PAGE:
The early slaves in the Chesapeake Bay area worked largely in tobacco fields and were often housed together or mixed with indentured servants from Europe. In Dutch New Amsterdam, however, many lived in a small village and worked in municipal (city) construction as well as agriculture. After 1670, African slaves and their descendants throughout the Americas tended to be housed separately from other servants or workers. They lived in "quarters" that resembled villages, consisting of a few houses, where they developed their own distinctive lifestyle. Only those slaves who performed personal service or lived in towns and cities (mostly in the Northern colonies) might live intermixed with other servants of different origins.

Life for all Africans working in America was hard, and, for the earliest to arrive, it was also short. The high death rate made it difficult for families and communities to form. But by the 1730s, the descendants of the earliest slaves were living longer, and families began to form. Soon, African American slaves were reproducing their own numbers, and, as a result, the importation of Africans declined.

The Chesapeake Bay region more or less stopped importing slaves from Africa in the 1770s, as did most of the urban areas in the North. Newer colonies, such as South Carolina, which began large-scale importation of Africans only in the 1720s, and French Louisiana (also starting its imports in the 1720s), continued to import Africans, either to replace those who had died or to expand the growing economy of slavery. Most of the Africans brought to North America after 1770 went to South Carolina or to the coast of the Gulf of Mexico, especially Louisiana, as settlers took this land from American Indians.

Figure Slaves Dancing to Banjo Music
Africans arriving in North America during the period of the slave trade brought skills and beliefs from their homeland. Many already knew how to cultivate tobacco and rice, two of the more important cash crops in Colonial America. Some were Christians, and some Muslims. Many, however, came from other religious traditions and their religious ideas — the belief that their dead ancestors played a role in shaping their lives, for example — influenced the way African Americans viewed life. Other religious and medical practices from Africa shaped the lives not just of slaves but also of all Americans. slaves dance to banjo.jpg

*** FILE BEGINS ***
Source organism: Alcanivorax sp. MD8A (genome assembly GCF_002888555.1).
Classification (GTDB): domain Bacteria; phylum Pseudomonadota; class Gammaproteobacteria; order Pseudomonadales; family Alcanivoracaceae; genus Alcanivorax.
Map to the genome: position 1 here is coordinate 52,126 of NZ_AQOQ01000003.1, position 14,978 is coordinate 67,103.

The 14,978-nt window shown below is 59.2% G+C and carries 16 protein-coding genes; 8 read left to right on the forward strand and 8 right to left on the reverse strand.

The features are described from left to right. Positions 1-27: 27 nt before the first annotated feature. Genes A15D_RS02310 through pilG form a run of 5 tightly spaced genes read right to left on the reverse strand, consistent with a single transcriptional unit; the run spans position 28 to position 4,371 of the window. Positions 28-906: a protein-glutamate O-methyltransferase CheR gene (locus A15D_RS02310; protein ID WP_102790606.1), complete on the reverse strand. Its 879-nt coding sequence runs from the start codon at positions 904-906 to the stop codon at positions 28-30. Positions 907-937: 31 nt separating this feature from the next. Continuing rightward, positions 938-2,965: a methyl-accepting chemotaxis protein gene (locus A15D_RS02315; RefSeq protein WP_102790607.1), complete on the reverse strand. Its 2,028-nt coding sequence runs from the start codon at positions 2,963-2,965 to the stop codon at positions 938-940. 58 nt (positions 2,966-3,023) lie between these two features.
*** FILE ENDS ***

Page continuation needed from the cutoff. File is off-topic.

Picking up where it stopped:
Two of the strongest cultural influences of Africa in America were music and dance. Rhythmic African musical styles, as well as a few musical instruments (notably the banjo), were imported from Africa, and soon African Americans were mixing several African musical traditions with those of Europe. The styles they created became one of the hallmarks of American culture.


  1. Write what you think each of the following words mean, and write down EXACT QUOTES from the text that show how the meaning is hinted at.

    1. Condemned

    2. Obtained

    3. Descendants

    4. Cultivate

  1. Give two supporting details (EXACT QUOTES from the text) that go with this main idea in the 8th paragraph: “After 1670, African slaves and their descendants throughout the Americas tended to be housed separately from other servants or workers.”



  1. Cite the single main idea that ties these two supporting details from the 5th paragraph together (EXACT QUOTE from the text):

    1. At first, only Dutch ships brought slaves.

    2. However, after the English took control of the Dutch colony of New York in 1664, most new slaves came from the Caribbean islands rather than from Africa..

Main Idea:

  1. According to the text, how did codes and laws for English and Dutch slave owners develop? Support your answer with 2 examples (DIRECT QUOTES) from the text.

  1. What additional information do the three images give you about the text? Support your answer with 2 examples (DIRECT QUOTES) from the text.